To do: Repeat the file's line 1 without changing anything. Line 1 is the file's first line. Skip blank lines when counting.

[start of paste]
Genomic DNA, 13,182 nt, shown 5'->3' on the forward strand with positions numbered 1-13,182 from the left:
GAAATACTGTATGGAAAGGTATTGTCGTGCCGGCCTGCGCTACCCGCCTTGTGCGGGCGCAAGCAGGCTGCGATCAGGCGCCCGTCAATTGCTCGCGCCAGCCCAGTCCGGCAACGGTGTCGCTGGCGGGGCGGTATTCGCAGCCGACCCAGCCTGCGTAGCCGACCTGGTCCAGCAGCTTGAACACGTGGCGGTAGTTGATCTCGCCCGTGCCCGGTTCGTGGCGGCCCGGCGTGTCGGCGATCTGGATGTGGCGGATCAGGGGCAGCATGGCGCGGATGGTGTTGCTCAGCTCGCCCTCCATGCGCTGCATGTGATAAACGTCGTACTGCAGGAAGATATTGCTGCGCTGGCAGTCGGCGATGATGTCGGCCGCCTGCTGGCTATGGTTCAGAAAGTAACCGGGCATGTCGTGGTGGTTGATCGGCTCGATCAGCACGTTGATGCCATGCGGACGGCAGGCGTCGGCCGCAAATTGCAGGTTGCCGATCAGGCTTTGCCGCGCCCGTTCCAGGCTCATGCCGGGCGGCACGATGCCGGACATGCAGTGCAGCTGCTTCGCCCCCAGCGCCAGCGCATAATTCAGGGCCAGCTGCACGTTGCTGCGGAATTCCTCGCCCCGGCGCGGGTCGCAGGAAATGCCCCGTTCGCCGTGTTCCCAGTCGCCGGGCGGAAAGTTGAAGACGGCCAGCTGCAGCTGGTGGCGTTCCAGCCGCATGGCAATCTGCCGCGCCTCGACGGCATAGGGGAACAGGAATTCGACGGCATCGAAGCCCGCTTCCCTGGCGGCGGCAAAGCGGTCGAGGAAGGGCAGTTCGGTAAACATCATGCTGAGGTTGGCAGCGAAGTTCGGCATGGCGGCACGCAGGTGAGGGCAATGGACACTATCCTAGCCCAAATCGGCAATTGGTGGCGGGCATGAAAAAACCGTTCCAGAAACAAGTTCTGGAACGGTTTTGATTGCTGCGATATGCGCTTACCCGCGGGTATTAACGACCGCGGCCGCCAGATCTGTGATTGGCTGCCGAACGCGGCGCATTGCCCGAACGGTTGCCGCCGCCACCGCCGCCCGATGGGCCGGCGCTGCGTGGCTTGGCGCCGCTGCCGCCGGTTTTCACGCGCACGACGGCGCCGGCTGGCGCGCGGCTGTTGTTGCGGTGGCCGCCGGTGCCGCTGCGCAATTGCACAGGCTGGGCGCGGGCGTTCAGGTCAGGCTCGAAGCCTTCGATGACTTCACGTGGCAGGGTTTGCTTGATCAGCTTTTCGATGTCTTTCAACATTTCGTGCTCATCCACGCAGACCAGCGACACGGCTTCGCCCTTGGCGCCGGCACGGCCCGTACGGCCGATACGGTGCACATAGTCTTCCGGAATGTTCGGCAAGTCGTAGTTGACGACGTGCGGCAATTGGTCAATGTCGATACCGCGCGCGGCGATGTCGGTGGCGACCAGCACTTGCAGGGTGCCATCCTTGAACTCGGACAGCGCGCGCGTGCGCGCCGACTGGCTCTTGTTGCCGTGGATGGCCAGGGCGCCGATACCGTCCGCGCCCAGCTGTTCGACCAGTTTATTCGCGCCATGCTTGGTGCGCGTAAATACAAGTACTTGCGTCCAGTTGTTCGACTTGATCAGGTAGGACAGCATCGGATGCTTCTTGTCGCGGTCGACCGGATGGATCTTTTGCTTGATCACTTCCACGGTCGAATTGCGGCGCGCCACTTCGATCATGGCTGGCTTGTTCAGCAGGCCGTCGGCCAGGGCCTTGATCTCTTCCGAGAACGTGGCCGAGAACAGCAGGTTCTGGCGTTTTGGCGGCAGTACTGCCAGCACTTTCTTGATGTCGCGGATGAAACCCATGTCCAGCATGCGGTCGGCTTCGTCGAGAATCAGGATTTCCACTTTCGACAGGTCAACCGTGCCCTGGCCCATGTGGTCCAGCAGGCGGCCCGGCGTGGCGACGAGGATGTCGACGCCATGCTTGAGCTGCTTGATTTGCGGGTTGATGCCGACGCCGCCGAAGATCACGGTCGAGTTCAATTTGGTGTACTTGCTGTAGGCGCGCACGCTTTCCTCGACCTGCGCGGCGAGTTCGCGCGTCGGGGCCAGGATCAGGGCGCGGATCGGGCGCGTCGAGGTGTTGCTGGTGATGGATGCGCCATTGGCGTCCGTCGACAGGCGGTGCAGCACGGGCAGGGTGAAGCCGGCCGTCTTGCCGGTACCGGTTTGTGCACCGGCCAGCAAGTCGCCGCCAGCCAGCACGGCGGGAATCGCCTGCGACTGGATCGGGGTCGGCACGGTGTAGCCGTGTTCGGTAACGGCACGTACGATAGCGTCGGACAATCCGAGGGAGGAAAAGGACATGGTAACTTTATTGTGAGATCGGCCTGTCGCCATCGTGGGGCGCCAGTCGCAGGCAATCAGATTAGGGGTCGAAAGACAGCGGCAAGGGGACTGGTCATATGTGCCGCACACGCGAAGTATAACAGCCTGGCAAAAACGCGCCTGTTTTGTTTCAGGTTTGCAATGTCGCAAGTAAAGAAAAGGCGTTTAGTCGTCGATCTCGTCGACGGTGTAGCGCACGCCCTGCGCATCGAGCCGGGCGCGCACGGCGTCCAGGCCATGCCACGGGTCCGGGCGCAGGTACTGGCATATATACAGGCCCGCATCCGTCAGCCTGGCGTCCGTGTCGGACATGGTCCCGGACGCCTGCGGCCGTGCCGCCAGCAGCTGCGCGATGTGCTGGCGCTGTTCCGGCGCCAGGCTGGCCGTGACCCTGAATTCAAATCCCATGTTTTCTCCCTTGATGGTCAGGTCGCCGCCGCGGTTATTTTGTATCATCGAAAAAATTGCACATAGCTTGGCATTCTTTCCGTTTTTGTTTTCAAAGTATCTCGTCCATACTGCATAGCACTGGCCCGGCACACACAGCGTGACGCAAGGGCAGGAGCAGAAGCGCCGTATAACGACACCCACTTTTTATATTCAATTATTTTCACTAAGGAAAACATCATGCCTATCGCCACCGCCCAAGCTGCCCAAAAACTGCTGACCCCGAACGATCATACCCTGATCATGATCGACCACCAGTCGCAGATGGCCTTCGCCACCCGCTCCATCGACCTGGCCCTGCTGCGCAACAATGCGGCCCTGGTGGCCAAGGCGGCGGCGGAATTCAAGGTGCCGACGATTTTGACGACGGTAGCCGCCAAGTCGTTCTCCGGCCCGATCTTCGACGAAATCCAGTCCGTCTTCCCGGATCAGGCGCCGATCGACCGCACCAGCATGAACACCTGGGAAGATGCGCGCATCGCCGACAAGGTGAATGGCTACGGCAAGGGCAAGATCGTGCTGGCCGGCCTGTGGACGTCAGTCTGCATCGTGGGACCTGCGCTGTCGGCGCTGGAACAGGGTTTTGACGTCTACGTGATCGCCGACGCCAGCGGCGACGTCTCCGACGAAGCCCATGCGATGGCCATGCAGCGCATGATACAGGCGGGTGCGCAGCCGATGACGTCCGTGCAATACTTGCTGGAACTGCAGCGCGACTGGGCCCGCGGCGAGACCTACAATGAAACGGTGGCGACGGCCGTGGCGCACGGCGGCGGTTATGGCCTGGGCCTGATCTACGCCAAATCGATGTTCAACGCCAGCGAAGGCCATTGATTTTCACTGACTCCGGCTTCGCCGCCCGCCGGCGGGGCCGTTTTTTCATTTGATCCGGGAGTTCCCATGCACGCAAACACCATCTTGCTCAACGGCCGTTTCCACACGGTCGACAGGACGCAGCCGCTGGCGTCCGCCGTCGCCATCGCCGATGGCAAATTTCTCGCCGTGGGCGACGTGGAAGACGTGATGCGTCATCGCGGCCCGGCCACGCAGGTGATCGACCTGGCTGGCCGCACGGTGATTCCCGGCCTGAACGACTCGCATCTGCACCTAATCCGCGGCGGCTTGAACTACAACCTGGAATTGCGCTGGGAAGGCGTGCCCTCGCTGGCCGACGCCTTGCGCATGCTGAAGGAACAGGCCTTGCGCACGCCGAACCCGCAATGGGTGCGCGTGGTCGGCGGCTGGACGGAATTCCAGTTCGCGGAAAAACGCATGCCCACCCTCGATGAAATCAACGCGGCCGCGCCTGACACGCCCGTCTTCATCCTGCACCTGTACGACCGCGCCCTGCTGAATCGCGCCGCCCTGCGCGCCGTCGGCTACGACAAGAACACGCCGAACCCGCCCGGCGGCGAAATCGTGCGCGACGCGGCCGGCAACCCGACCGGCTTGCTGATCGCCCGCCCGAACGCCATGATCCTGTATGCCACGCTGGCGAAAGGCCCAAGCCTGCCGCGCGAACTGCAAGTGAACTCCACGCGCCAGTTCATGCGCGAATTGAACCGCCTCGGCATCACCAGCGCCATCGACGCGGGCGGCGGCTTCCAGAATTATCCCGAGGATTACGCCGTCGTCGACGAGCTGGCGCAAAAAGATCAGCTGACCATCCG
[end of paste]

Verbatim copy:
Genomic DNA, 13,182 nt, shown 5'->3' on the forward strand with positions numbered 1-13,182 from the left: